The location of the winner node is pulled towards the selected city. An algorithm parameter (the learning rate) defines how far the node will be moved. The learning rate decreases over time in order to give maximum flexibility at the beginning and to stabilize the solution in the later stages of the algorithm.

**Step 4 – Adapt the location of the winner’s right neighbors**

After relocating the winner node, the right neighbors of the winner are pulled towards the selected city as well. The farther they are located from the winner node, the less they are pulled towards the city and vice versa. This rule creates the “rubber band” effect and keeps the “tension” on the adaptive ring.

**Step 5 – Adapt the location of the winner’s left neighbors**

Analog to step 4, the locations of the winner’s left neighbors are adapted. Another parameter of the algorithm (the radius) defines the number of left and right neighbors that will be moved. Like the learning rate, this radius decreases over time and allows the adaptive ring to converge to a stable solution.

These 5 basic steps represent only one single iteration of the algorithm. After a couple of hundred or thousand iterations (depending on the size of the problem, i.e. the number of cities), the adaptive ring converges to a feasible and comparatively good solution: the cities along the ring represent a short tour visiting all cities once:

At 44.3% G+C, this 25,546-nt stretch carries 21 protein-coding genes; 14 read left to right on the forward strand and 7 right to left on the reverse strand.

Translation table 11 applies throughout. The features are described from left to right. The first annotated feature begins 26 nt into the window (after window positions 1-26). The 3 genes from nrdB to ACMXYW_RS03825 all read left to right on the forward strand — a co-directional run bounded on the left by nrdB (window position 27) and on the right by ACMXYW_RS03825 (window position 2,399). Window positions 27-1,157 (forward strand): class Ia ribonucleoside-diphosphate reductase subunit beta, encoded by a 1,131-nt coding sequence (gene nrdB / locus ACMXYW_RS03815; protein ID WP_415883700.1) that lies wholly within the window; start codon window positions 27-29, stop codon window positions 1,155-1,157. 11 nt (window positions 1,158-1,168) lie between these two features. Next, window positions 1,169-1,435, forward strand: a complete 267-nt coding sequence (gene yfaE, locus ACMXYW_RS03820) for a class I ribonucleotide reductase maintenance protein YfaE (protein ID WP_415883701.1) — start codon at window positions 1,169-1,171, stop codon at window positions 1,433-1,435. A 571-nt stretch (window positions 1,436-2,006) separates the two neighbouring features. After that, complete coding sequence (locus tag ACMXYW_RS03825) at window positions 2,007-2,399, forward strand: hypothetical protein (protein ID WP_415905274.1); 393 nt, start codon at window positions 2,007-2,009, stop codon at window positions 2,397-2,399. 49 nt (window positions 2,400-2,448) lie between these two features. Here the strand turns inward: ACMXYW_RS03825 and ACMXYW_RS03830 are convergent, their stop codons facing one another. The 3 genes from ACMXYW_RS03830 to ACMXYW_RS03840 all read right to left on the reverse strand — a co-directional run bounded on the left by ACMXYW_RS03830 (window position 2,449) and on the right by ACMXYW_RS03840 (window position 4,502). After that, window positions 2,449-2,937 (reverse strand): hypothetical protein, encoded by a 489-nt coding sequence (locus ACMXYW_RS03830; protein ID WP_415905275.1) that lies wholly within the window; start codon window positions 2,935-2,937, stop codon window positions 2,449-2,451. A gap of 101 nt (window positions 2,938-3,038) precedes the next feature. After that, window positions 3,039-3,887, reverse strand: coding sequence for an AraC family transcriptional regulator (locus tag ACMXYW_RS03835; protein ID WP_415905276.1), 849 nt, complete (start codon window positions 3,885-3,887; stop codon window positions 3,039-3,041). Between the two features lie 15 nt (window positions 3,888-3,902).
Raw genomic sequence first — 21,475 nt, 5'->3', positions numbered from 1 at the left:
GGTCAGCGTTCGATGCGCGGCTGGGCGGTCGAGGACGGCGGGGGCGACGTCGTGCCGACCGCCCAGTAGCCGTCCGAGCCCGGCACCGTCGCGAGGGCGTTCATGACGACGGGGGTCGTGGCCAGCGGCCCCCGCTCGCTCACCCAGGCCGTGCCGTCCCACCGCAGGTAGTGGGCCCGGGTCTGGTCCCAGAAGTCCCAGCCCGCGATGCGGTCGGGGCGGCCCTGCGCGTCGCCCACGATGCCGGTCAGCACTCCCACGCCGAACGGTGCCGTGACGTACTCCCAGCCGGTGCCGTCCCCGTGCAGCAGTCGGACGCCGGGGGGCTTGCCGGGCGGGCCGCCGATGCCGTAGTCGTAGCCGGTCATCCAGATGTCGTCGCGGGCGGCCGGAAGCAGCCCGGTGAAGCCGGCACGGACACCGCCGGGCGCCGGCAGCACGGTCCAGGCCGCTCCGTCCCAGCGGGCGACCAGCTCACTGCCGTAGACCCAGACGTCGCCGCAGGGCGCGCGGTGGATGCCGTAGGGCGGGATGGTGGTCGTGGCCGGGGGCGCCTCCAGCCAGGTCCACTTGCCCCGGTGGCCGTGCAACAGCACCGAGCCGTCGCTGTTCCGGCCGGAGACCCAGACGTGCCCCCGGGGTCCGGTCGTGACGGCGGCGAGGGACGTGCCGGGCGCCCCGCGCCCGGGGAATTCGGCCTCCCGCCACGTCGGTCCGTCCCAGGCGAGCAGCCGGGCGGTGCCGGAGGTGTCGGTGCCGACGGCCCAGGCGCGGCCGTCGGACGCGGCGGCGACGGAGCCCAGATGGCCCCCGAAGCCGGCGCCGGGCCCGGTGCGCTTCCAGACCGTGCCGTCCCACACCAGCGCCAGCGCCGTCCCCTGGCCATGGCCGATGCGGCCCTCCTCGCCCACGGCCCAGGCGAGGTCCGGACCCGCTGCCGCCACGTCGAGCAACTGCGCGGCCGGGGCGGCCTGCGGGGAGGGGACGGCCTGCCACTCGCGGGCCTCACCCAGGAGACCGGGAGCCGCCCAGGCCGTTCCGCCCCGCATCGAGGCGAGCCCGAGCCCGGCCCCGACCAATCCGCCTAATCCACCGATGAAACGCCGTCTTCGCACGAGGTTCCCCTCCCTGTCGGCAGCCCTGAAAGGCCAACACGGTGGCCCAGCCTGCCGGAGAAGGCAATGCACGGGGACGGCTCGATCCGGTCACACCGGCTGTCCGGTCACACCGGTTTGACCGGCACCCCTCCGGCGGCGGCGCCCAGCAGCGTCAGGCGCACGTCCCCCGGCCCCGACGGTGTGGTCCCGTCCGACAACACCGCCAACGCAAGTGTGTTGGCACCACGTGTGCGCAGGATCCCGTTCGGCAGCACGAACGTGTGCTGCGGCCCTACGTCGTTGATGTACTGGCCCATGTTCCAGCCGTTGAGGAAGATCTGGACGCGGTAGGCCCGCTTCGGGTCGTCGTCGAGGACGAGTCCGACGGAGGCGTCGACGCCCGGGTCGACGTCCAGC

**The implementation with Microsoft Excel**

You guessed it: the algorithm is implemented with Microsoft Excel and VBA and all the visualizations shown above are screenshots from this Excel model.

The workbook contains 3 simple worksheets:

This is the user interface of the model: select an example TSP, set the parameters of the algorithm and watch the model run, visualized with 5 standard Excel charts

This worksheet does the math, stores the results of the VBA code and contains the data source of the charts shown on the dashboard

The data of 8 TSP examples of different sizes from 10 to 230 cities

**The complexity of the Excel model**

Coming back to the question of the recent post: Is Microsoft Excel is a viable platform for the development of a complex combinatorial optimization model?

Here are the statistics of the Excel workbook: